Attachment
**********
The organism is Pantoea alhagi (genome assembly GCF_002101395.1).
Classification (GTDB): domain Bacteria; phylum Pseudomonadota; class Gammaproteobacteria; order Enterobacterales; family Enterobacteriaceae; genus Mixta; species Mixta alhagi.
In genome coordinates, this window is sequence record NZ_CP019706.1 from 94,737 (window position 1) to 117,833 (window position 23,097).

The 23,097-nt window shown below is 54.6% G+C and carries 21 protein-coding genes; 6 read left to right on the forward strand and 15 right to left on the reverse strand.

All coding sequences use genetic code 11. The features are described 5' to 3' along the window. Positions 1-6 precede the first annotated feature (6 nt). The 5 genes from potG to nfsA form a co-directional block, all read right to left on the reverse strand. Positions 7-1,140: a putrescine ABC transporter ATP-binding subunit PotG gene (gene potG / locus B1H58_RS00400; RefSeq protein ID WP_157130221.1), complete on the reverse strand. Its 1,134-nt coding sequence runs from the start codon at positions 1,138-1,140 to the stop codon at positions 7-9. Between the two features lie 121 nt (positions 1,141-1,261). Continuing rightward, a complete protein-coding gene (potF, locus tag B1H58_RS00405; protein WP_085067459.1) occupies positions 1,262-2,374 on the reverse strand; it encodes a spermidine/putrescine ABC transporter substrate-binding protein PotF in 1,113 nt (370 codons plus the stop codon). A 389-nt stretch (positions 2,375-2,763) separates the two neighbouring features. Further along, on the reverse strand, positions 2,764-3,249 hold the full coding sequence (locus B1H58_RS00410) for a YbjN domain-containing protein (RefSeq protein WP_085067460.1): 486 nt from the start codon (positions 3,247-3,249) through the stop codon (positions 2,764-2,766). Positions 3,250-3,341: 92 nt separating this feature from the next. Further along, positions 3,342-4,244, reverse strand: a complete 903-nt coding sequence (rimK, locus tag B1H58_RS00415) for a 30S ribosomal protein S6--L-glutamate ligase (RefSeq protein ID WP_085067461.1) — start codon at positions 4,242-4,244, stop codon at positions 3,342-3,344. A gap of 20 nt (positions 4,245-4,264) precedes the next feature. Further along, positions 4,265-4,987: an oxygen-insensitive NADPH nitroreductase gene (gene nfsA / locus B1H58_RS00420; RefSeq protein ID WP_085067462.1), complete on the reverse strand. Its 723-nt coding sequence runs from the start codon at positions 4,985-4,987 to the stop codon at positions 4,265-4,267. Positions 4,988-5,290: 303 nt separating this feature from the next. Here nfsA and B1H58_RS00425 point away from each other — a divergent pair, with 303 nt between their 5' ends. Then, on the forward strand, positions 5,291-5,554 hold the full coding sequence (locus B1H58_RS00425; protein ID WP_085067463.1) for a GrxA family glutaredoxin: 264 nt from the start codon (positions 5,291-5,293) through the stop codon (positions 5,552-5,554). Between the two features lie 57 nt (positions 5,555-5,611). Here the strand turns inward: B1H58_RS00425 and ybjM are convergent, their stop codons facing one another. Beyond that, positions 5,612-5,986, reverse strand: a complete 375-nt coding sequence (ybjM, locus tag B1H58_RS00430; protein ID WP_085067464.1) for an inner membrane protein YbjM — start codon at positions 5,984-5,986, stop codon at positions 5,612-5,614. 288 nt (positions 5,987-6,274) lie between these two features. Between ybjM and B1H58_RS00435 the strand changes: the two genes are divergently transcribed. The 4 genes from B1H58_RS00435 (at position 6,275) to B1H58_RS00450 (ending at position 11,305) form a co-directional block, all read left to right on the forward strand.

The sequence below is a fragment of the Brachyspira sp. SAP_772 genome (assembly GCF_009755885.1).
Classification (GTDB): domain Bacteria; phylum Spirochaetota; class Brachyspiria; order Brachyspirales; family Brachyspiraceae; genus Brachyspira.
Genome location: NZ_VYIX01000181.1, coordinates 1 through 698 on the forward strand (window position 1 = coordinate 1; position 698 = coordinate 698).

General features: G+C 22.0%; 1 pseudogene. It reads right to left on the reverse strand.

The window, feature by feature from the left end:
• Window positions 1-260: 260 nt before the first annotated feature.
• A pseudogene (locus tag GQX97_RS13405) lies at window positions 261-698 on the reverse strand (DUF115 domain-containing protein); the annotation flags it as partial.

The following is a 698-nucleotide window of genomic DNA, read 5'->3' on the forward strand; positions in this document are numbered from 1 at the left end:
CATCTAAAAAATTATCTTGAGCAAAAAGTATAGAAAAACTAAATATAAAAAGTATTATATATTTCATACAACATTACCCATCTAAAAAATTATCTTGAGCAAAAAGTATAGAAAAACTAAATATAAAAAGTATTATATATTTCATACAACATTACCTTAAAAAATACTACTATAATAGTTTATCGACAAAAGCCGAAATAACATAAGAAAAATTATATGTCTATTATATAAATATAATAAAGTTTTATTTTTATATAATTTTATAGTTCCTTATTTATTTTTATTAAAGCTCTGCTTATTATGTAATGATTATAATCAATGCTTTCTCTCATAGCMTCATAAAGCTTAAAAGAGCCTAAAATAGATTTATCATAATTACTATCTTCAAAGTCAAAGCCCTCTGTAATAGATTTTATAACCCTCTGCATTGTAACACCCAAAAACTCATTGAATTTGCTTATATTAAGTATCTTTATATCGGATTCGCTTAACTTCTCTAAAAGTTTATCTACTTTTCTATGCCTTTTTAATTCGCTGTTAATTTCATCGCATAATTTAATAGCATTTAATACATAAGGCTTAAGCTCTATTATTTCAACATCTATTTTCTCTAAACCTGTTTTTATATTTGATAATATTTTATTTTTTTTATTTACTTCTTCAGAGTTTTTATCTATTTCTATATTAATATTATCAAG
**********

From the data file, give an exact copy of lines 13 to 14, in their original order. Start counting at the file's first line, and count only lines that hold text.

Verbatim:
The following is a 698-nucleotide window of genomic DNA, read 5'->3' on the forward strand; positions in this document are numbered from 1 at the left end:
CATCTAAAAAATTATCTTGAGCAAAAAGTATAGAAAAACTAAATATAAAAAGTATTATATATTTCATACAACATTACCCATCTAAAAAATTATCTTGAGCAAAAAGTATAGAAAAACTAAATATAAAAAGTATTATATATTTCATACAACATTACCTTAAAAAATACTACTATAATAGTTTATCGACAAAAGCCGAAATAACATAAGAAAAATTATATGTCTATTATATAAATATAATAAAGTTTTATTTTTATATAATTTTATAGTTCCTTATTTATTTTTATTAAAGCTCTGCTTATTATGTAATGATTATAATCAATGCTTTCTCTCATAGCMTCATAAAGCTTAAAAGAGCCTAAAATAGATTTATCATAATTACTATCTTCAAAGTCAAAGCCCTCTGTAATAGATTTTATAACCCTCTGCATTGTAACACCCAAAAACTCATTGAATTTGCTTATATTAAGTATCTTTATATCGGATTCGCTTAACTTCTCTAAAAGTTTATCTACTTTTCTATGCCTTTTTAATTCGCTGTTAATTTCATCGCATAATTTAATAGCATTTAATACATAAGGCTTAAGCTCTATTATTTCAACATCTATTTTCTCTAAACCTGTTTTTATATTTGATAATATTTTATTTTTTTTATTTACTTCTTCAGAGTTTTTATCTATTTCTATATTAATATTATCAAG